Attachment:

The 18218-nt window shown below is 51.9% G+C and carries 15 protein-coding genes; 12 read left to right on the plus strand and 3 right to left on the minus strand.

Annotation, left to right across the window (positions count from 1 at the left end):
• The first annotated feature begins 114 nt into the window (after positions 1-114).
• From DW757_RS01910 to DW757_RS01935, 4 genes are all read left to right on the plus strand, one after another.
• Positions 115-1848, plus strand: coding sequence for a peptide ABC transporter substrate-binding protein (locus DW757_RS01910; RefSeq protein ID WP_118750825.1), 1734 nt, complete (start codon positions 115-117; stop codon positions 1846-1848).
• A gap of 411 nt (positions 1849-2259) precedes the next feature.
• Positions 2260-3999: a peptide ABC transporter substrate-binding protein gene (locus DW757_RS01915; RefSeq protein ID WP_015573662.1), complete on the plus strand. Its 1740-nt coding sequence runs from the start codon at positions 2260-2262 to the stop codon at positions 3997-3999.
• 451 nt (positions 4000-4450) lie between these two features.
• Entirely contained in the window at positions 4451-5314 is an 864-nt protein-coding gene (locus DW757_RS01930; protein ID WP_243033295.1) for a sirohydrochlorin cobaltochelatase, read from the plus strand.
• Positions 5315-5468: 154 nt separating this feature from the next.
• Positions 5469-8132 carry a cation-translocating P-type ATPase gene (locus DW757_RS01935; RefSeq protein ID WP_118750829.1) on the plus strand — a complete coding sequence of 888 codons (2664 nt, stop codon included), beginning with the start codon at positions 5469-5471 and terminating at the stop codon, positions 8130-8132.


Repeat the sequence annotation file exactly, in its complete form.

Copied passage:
The 18218-nt window shown below is 51.9% G+C and carries 15 protein-coding genes; 12 read left to right on the plus strand and 3 right to left on the minus strand.

Annotation, left to right across the window (positions count from 1 at the left end):
• The first annotated feature begins 114 nt into the window (after positions 1-114).
• From DW757_RS01910 to DW757_RS01935, 4 genes are all read left to right on the plus strand, one after another.
• Positions 115-1848, plus strand: coding sequence for a peptide ABC transporter substrate-binding protein (locus DW757_RS01910; RefSeq protein ID WP_118750825.1), 1734 nt, complete (start codon positions 115-117; stop codon positions 1846-1848).
• A gap of 411 nt (positions 1849-2259) precedes the next feature.
• Positions 2260-3999: a peptide ABC transporter substrate-binding protein gene (locus DW757_RS01915; RefSeq protein ID WP_015573662.1), complete on the plus strand. Its 1740-nt coding sequence runs from the start codon at positions 2260-2262 to the stop codon at positions 3997-3999.
• 451 nt (positions 4000-4450) lie between these two features.
• Entirely contained in the window at positions 4451-5314 is an 864-nt protein-coding gene (locus DW757_RS01930; protein ID WP_243033295.1) for a sirohydrochlorin cobaltochelatase, read from the plus strand.
• Positions 5315-5468: 154 nt separating this feature from the next.
• Positions 5469-8132 carry a cation-translocating P-type ATPase gene (locus DW757_RS01935; RefSeq protein ID WP_118750829.1) on the plus strand — a complete coding sequence of 888 codons (2664 nt, stop codon included), beginning with the start codon at positions 5469-5471 and terminating at the stop codon, positions 8130-8132.